For the moment though, that rise is not on the cards.

Maintenance of our open spaces has been cut back, so several are looking unkempt. It’s hard to play football when the grass has not been cut for months. Our considerations will be about what it will cost, how we can do things better for less and what the people (including the children) of our town and parish want.

In the frame are places like the Recreation Ground, the open spaces behind Park Road, at Boilerworks Road, Troon and Pengegon.

One decision the council has already made is to recruit another member of staff to take much of the workload from our hardworking Clerk, Amanda and enable her to concentrate on the business case for our future. Welcome to Alec Webb, the new member of our team and on we go.

Camborne Library and the problem with devolution

Screen Shot 2015-06-13 at 07.14.03  On Thursday’s meeting of Camborne Town Council, some members of the public there were of the view that the library should be the first thing the town thinks about taking over.

One of the problems with this is the sheer complexity of running a library, the fact that we do not know yet what Cornwall Council will decided in their review and the thorny problem we always have:  the difficulty of getting information from Cornwall Council.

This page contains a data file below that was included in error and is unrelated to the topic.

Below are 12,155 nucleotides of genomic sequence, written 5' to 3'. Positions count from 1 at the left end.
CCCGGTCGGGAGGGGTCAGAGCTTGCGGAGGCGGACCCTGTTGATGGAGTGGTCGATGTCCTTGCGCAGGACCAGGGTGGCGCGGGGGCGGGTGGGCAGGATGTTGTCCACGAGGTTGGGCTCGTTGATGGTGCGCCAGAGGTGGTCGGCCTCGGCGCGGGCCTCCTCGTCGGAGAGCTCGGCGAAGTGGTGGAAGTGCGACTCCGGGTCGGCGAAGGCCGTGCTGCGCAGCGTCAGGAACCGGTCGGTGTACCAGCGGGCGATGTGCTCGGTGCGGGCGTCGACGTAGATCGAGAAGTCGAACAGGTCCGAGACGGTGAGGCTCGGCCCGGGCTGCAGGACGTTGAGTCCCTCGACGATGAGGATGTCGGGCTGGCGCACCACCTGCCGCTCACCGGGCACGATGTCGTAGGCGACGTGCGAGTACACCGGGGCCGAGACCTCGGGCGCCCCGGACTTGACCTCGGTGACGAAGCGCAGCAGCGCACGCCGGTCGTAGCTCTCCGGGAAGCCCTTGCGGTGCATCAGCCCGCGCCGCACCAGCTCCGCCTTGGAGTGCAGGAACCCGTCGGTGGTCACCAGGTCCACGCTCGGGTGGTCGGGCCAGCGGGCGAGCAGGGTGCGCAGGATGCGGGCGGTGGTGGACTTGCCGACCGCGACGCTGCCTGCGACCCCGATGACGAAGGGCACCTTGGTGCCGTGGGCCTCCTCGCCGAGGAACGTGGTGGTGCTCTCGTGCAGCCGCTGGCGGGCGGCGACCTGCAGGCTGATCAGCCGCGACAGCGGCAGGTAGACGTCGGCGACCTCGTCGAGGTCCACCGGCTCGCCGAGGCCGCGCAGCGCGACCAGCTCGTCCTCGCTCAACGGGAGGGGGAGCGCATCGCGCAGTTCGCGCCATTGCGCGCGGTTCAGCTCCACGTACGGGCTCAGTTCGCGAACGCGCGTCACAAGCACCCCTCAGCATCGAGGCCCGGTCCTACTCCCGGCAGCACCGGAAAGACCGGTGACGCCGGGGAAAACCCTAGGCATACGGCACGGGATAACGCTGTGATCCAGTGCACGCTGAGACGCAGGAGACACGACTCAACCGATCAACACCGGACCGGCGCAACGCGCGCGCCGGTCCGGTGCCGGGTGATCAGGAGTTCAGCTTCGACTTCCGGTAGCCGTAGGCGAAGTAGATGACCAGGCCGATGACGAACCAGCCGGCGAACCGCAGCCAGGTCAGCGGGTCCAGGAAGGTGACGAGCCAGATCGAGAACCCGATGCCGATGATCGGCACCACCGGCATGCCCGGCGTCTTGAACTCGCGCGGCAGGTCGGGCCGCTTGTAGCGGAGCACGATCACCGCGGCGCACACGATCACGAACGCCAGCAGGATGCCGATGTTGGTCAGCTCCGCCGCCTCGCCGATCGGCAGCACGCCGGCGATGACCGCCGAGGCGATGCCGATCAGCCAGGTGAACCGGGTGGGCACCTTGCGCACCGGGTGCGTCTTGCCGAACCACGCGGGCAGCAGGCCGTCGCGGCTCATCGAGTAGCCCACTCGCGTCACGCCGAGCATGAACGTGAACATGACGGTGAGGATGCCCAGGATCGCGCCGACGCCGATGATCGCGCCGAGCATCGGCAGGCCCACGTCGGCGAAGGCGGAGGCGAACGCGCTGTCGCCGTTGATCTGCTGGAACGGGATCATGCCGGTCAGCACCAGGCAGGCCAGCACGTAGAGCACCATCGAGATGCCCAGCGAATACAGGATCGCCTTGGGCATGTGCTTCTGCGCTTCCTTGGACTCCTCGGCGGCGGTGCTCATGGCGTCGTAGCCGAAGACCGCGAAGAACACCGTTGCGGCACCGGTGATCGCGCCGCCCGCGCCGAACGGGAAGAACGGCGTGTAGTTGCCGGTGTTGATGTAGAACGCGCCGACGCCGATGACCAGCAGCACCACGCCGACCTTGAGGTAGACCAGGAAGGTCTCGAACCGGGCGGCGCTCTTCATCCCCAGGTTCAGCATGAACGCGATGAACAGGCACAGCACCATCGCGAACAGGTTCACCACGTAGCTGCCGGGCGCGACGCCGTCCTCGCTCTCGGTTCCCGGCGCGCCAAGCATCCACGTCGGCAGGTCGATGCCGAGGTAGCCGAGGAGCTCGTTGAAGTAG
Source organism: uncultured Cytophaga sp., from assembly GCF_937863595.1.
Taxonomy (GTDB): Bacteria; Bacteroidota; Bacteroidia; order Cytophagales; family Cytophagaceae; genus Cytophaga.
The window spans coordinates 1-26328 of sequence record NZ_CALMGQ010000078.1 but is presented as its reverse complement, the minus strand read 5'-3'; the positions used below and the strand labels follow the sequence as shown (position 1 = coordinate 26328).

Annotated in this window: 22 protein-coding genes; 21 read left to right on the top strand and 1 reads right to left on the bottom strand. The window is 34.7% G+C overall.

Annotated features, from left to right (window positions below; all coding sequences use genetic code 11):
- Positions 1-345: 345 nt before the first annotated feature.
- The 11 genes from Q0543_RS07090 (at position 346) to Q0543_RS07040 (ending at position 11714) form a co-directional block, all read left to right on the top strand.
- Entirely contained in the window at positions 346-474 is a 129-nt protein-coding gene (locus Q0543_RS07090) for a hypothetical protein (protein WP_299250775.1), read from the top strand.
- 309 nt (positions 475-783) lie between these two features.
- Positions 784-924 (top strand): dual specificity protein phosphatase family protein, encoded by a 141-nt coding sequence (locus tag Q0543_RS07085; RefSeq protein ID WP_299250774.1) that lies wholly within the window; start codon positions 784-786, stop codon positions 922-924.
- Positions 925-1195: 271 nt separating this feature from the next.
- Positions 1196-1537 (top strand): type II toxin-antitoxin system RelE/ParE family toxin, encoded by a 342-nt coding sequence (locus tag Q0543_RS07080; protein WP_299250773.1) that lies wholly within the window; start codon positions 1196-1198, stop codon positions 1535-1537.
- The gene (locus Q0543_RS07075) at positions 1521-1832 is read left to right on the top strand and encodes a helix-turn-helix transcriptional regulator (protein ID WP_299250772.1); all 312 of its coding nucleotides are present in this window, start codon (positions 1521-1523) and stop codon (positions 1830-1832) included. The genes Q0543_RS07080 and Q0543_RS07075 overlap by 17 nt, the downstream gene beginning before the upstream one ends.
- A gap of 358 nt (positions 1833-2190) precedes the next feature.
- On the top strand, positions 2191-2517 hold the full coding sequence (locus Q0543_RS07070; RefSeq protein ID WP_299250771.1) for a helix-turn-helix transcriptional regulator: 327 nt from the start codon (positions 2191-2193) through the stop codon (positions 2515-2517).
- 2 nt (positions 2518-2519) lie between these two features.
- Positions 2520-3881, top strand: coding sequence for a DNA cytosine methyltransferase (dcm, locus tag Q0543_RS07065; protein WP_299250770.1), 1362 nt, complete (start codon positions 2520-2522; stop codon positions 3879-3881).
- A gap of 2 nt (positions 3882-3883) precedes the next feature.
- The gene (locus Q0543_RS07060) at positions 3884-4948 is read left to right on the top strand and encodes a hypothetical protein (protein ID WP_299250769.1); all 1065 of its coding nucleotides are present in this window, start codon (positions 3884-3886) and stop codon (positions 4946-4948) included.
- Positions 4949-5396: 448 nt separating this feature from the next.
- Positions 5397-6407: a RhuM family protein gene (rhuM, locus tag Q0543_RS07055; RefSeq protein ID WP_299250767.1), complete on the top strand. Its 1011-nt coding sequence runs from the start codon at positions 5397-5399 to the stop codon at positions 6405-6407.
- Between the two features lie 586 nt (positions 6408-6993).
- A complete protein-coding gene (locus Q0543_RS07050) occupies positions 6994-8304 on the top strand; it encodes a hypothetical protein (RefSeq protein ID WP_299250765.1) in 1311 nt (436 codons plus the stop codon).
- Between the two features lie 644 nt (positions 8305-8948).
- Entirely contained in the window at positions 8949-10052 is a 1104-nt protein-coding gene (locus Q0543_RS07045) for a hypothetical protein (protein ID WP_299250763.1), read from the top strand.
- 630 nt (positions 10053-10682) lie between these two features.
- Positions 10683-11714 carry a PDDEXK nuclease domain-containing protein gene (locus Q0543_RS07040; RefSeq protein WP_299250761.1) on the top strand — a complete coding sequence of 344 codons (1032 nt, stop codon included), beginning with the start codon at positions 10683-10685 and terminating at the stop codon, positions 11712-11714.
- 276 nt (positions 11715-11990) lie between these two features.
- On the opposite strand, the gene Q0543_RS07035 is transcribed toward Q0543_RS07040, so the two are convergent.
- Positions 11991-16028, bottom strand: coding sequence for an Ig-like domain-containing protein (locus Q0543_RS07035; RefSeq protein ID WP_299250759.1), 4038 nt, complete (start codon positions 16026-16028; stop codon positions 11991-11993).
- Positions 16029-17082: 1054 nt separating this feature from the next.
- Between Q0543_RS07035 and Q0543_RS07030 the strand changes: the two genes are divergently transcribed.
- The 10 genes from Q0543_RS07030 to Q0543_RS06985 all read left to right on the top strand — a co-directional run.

On example from the Camborne library costs that we were given is the drop in business rates paid from one year to the next. In 2013/4, the rates were £18411 – in 2014/5 they were £9538.  On asking why this drop in costs, Camborne Town Council was told ‘don’t know’.

It’s all very well talking about smaller councils taking over services and delivering them locally BUT, as on the spreadsheet, it is really important for the council to know whether overall costs are (as on the spreadsheet) going to be around £60,000 or around £30,000 a year.

This means a huge amount of work for our team at Camborne Town Council and especially for our Clerk, Amanda. It would help all of us if Cornwall Council had a robust idea of their costs and isn’t that really important for their own accounting and efficient running as well?

I am on the working party at Camborne Town Council, which is looking at devolved services and also on the Localism committee at Cornwall Council, so think I may be returning to this issue!

Camborne Library

Last night, Camborne Town Council began a small revolution. We embarked on a journey that could lead to Camborne taking on significant services in the town, from maintenance of open spaces to running the library.

This has to be considered carefully. We want to deliver services that matter to people in the town but keep any council tax rises to a minimum.

The Library rCamborne Libraryeview by Cornwall Council has roused passions in Camborne, most people feeling that a move to the council offices at Dolcoath would be unacceptable. Many are also concerned about the future of the Passmore Edwards building, which is a landmark in the town.

The building itself has already been registered as a community asset by Camborne Town Council. This means it cannot be sold off by Cornwall Council without giving the town an opportunity to buy it. Many of us are of the view that although Cornwall Council owns it now, morally it belongs to the people of Camborne and we will pursue this with Cornwall Council.